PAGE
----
Merck Serono, a division of Merck KGaA, Darmstadt, Germany, and its partner Newron Pharmaceuticals SpA has announced that the first Phase III trial of investigational agent safinamide as adjunctive therapy to levodopa (study 016) met its primary endpoint by increasing daily "ON" time in mid- to late-stage Parkinson's disease patients with motor fluctuations by 1.3 hours.
"ON" time represents periods when Parkinson's patients experience their best level of motor functioning.
The two safinamide treatment groups of the study (receiving either safinamide 50 mg orally once daily or safinamide 100 mg orally once daily as adjunctive therapy to levodopa) demonstrated a statistically significant increase of daily total "ON" time compared to placebo. Throughout the six months of the study, patients treated with both doses of safinamide experienced an average increase of "ON" time of 1.3 hours per day compared to baseline. Patients in the placebo group (receiving placebo in addition to levodopa and other anti-Parkinson therapies) reported an average increase of daily "ON" time of 0.7 hour compared to baseline. The differences between both safinamide dose groups and placebo were statistically significant with p-values of 0.008 (safinamide 50 mg daily) and 0.005 (safinamide 100 mg daily).
"The results indicate that safinamide, when used adjunctively to existing dopaminergic therapies for study patients in mid-to-late stages of Parkinson's disease, increases daily "ON" time of motor functioning," said Dr. Bernhard Kirschbaum, Merck Serono's Executive Vice President for Global Research and Development. "These results represent a further step toward our goal to provide patients and doctors with urgently needed new treatment possibilities in the Neurodegenerative Diseases therapeutic area."
Dr Ravi Anand, Newron's Chief Medical Officer, said: "These results are extremely encouraging. In addition to increasing "ON" time and reducing total "OFF" time, as well as "OFF" time after morning dose in patients with mid- to late-stage Parkinson's disease receiving optimized treatment with drugs including levodopa, dopamine agonists, COMT inhibitors, anti-cholinergics and amantidine, the results indicate a statistically significant improvement of motor function. Previously reported results from Phase II and Phase III studies have shown improvement of motor symptoms in early Parkinson's disease patients on dopamine agonist monotherapy. These results from both early and advanced Parkinson's disease patients underline safinamide's potential to be used as adjunctive therapy along the continuum of Parkinson's disease."
This Phase III study was a six-month (24-week), randomized, double-blind, placebo-controlled international trial. It enrolled 669 patients with mid- to late-stage idiopathic Parkinson's disease (more than three years of disease duration) receiving stable doses of levodopa, who had motor fluctuations with >1.5 hours of "OFF" time(1) during the day. Additionally, patients may have received concomitant treatment with stable doses of a dopamine agonist and/or an anti-cholinergic drug. After a four-week levodopa dosage stabilization phase, study participants were randomized to one of the three arms of the trial (1:1:1) to receive either one of two different doses of safinamide (50 or 100 mg once daily: 223 and 224 patients, respectively) or matching placebo tablets (222 patients), as adjunctive treatment to their levodopa therapy. The primary efficacy endpoint of the study was the increase in mean daily "ON" time ("ON" time without dyskinesia plus "ON" time with minor dyskinesia) during an 18-hour period as assessed by patients' recordings on diary cards.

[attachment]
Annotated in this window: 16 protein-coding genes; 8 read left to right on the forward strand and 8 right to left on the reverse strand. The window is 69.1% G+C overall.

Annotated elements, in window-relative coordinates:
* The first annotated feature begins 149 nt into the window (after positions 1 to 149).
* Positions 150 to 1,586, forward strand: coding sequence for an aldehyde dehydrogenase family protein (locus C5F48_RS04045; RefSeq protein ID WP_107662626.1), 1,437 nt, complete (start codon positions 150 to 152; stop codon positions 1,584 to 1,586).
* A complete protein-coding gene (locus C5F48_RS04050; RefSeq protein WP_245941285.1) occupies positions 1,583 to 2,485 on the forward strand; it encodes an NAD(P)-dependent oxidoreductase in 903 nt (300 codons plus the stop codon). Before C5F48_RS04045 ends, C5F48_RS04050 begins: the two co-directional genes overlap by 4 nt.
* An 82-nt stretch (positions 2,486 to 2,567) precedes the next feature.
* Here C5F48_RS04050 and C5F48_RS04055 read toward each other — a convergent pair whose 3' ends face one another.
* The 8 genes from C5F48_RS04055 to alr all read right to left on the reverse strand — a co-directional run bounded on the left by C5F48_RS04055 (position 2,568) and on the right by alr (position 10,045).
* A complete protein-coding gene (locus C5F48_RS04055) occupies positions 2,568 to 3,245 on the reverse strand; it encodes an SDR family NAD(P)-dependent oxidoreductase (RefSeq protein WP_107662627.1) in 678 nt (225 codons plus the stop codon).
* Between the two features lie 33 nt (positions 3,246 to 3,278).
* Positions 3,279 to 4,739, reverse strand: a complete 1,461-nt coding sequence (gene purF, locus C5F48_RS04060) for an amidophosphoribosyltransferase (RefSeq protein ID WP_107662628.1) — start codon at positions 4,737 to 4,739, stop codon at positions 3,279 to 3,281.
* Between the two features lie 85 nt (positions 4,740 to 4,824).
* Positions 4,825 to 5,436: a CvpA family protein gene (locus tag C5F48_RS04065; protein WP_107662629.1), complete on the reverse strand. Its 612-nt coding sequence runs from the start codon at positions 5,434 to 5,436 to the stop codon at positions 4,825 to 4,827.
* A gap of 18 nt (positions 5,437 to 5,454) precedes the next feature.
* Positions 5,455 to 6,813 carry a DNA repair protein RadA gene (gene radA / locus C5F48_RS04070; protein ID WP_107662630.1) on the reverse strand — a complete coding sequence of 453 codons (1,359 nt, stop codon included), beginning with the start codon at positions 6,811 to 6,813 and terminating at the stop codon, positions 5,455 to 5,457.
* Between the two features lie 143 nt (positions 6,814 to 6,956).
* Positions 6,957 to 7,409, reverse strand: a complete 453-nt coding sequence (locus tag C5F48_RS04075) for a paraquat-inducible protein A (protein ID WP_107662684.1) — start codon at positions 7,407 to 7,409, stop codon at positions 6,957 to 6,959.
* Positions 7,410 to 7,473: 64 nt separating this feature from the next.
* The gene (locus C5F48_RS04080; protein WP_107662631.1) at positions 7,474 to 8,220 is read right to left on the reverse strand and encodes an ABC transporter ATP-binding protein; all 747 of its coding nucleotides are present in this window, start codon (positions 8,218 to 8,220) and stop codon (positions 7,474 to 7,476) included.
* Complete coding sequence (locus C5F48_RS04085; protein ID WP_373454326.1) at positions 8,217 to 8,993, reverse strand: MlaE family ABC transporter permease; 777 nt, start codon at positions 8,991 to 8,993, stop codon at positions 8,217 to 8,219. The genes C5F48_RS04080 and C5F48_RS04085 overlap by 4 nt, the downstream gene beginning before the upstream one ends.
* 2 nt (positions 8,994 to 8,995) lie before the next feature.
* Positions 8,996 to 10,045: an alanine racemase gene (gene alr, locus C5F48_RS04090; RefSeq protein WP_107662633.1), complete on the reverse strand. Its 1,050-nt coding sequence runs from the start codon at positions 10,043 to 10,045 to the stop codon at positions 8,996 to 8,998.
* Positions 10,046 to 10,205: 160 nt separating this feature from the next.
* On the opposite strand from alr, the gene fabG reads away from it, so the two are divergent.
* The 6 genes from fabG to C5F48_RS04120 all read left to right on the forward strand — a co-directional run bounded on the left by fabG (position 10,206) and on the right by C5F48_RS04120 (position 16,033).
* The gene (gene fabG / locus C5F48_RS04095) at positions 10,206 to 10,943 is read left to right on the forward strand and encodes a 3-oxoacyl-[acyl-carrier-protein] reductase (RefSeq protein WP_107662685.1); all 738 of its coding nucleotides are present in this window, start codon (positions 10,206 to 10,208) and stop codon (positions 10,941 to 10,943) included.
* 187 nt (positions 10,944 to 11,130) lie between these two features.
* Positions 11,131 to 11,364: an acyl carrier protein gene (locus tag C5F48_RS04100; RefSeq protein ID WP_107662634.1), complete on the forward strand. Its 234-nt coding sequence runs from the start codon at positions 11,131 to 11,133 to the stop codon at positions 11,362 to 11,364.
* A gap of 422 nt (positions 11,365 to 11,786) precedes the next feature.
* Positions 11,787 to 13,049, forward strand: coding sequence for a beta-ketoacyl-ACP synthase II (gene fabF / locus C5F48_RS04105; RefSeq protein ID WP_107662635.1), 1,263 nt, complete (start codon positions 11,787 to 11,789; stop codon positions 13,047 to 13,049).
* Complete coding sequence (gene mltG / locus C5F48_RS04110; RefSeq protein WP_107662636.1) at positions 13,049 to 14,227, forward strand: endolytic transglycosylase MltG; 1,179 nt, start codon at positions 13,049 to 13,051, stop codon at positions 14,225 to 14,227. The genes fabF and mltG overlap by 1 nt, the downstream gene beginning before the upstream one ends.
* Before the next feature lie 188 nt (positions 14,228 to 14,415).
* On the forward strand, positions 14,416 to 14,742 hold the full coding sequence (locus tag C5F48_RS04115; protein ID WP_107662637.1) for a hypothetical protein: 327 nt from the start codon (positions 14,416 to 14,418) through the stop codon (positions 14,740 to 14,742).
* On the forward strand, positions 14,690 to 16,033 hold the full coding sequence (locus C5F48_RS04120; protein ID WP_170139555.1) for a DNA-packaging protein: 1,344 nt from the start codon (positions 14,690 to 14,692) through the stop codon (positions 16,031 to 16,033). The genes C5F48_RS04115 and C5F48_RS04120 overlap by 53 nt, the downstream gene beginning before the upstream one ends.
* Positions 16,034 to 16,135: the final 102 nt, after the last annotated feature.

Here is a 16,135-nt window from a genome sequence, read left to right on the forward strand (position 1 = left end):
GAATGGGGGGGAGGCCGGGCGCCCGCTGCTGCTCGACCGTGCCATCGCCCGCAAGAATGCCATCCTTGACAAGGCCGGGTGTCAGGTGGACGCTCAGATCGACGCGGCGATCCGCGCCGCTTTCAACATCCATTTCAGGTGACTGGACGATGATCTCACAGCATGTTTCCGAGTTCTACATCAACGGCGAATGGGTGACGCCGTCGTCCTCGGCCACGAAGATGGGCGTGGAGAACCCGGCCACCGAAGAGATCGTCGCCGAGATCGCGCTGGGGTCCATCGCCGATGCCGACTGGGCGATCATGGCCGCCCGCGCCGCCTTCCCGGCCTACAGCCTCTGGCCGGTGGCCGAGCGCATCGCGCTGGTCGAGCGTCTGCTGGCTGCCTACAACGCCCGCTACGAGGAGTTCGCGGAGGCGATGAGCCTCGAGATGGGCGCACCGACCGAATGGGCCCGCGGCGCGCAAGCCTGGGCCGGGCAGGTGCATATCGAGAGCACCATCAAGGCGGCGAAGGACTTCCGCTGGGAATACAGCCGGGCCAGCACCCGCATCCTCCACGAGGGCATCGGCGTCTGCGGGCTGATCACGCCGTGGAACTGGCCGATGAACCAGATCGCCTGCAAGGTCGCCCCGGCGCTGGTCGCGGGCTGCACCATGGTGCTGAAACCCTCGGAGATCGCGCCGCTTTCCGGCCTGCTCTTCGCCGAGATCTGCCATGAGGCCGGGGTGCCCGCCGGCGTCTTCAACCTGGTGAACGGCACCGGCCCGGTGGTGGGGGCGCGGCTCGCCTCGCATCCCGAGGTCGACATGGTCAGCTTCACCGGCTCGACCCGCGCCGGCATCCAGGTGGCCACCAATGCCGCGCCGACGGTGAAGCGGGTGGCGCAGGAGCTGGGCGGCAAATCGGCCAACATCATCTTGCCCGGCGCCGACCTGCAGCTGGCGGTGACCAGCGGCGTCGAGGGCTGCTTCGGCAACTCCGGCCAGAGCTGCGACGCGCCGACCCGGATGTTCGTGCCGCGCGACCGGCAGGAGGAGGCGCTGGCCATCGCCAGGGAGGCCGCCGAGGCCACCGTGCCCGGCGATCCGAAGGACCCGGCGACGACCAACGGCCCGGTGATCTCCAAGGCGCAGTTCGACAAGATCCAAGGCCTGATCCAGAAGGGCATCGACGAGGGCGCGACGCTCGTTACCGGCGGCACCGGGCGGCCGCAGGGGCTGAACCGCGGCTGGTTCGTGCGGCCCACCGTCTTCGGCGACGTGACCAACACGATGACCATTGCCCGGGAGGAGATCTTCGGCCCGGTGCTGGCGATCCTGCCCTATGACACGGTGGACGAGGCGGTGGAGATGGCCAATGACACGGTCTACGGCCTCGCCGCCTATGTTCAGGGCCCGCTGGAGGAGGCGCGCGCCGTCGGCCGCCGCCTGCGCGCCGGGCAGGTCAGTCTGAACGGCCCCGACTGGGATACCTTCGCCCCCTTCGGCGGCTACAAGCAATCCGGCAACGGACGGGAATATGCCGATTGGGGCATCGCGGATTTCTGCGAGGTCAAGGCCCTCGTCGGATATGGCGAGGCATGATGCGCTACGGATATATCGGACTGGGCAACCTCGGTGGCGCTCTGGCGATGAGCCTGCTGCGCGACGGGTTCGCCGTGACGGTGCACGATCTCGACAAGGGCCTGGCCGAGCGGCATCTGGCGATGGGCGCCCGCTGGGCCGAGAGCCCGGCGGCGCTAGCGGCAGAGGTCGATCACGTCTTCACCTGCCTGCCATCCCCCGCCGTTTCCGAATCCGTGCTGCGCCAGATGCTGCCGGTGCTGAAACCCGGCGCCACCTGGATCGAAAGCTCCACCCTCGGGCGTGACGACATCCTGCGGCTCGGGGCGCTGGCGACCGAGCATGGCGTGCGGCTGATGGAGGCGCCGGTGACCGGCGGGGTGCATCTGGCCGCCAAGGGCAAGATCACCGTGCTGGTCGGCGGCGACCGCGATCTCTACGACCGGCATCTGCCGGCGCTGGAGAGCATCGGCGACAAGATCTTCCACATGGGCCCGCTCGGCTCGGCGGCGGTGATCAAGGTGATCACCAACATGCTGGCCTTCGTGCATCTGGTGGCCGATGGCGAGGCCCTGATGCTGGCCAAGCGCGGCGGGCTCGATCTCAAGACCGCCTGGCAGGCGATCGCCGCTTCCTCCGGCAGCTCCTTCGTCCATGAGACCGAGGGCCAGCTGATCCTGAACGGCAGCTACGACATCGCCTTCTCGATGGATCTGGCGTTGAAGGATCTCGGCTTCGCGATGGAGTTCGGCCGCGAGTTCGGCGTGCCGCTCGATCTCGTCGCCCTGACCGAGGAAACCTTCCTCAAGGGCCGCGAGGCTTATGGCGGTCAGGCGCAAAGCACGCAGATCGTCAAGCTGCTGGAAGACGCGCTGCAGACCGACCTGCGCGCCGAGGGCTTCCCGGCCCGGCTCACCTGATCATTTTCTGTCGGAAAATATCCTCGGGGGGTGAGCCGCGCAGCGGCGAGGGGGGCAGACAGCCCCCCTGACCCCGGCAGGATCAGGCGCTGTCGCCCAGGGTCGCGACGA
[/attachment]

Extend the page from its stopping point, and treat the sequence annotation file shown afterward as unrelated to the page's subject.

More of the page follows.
Out of the 669 randomized patients, 89% of patients treated with safinamide completed the study (91% in the 50 mg dose group and 87% in the 100 mg dose group) compared to 89% in the placebo group. Over 90% of patients who completed the initial 24 weeks of treatment elected to enter a 78-week, placebo-controlled double-blind extension study, which is ongoing, to specifically assess the effect on dyskinesias as primary endpoint.
Secondary efficacy endpoints of this study were also met, including decrease in daily "OFF" time, decrease in mean "OFF" time following first morning dose of levodopa, mean change from baseline in the Unified Parkinson's Disease Rating Scale (UPDRS)(2) Section III (motor) score during "ON" time and mean change in Clinical Global Impression of severity of disease and change from baseline (CGI)(3). The incidence of dropouts, serious adverse events or clinically notable events among the three groups of the study were comparable.